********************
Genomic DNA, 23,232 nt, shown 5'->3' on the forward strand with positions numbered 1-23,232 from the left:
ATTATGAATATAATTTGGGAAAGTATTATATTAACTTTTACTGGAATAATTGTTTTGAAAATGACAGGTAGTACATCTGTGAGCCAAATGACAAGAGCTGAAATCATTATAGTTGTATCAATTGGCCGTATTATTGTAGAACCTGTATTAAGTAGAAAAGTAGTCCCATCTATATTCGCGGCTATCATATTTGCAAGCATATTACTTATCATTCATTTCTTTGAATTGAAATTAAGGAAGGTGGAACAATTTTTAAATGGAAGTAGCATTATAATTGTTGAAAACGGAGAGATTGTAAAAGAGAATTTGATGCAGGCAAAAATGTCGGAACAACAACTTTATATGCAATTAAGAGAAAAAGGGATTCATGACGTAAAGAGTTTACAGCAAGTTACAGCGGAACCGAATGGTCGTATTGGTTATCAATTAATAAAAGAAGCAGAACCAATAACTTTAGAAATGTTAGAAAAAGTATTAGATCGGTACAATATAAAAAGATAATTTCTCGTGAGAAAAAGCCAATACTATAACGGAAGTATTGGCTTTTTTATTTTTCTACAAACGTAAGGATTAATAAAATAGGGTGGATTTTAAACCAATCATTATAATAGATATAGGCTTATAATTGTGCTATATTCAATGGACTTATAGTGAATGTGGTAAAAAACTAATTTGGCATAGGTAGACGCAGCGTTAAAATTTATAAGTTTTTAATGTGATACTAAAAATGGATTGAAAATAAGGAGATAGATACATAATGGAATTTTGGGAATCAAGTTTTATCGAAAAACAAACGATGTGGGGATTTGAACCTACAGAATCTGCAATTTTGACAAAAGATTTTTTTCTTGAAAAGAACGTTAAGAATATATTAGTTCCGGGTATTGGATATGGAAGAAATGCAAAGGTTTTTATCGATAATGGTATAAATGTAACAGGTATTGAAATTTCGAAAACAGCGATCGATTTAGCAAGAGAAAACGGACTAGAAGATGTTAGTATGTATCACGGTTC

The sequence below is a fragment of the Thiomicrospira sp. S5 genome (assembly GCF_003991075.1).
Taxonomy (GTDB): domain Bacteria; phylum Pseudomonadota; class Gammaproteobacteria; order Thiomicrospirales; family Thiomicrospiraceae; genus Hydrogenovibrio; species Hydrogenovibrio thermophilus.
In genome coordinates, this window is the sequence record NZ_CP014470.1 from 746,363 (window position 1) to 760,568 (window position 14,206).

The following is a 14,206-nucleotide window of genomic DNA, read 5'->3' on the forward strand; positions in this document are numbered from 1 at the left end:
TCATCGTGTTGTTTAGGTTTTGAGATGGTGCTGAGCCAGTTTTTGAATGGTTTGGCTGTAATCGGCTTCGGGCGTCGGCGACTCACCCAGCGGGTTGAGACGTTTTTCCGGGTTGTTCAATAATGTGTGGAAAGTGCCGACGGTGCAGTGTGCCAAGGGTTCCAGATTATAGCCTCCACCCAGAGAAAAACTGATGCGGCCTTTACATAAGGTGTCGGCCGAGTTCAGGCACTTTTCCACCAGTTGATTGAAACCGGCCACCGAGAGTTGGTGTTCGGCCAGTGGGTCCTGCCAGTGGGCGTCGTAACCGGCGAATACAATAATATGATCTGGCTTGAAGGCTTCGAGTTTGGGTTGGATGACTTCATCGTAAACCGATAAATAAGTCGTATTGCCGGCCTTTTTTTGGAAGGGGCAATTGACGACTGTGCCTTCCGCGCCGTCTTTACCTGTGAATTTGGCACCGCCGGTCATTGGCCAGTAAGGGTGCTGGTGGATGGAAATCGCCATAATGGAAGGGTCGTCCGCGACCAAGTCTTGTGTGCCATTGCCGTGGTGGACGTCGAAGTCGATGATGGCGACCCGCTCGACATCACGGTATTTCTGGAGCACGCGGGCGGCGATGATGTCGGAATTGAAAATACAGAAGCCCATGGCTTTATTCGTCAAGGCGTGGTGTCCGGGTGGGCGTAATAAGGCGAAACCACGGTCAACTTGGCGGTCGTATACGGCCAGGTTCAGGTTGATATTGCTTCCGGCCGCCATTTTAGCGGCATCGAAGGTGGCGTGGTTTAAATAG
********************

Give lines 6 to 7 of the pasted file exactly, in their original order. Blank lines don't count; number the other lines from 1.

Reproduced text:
The following is a 14,206-nucleotide window of genomic DNA, read 5'->3' on the forward strand; positions in this document are numbered from 1 at the left end:
TCATCGTGTTGTTTAGGTTTTGAGATGGTGCTGAGCCAGTTTTTGAATGGTTTGGCTGTAATCGGCTTCGGGCGTCGGCGACTCACCCAGCGGGTTGAGACGTTTTTCCGGGTTGTTCAATAATGTGTGGAAAGTGCCGACGGTGCAGTGTGCCAAGGGTTCCAGATTATAGCCTCCACCCAGAGAAAAACTGATGCGGCCTTTACATAAGGTGTCGGCCGAGTTCAGGCACTTTTCCACCAGTTGATTGAAACCGGCCACCGAGAGTTGGTGTTCGGCCAGTGGGTCCTGCCAGTGGGCGTCGTAACCGGCGAATACAATAATATGATCTGGCTTGAAGGCTTCGAGTTTGGGTTGGATGACTTCATCGTAAACCGATAAATAAGTCGTATTGCCGGCCTTTTTTTGGAAGGGGCAATTGACGACTGTGCCTTCCGCGCCGTCTTTACCTGTGAATTTGGCACCGCCGGTCATTGGCCAGTAAGGGTGCTGGTGGATGGAAATCGCCATAATGGAAGGGTCGTCCGCGACCAAGTCTTGTGTGCCATTGCCGTGGTGGACGTCGAAGTCGATGATGGCGACCCGCTCGACATCACGGTATTTCTGGAGCACGCGGGCGGCGATGATGTCGGAATTGAAAATACAGAAGCCCATGGCTTTATTCGTCAAGGCGTGGTGTCCGGGTGGGCGTAATAAGGCGAAACCACGGTCAACTTGGCGGTCGTATACGGCCAGGTTCAGGTTGATATTGCTTCCGGCCGCCATTTTAGCGGCATCGAAGGTGGCGTGGTTTAAATAG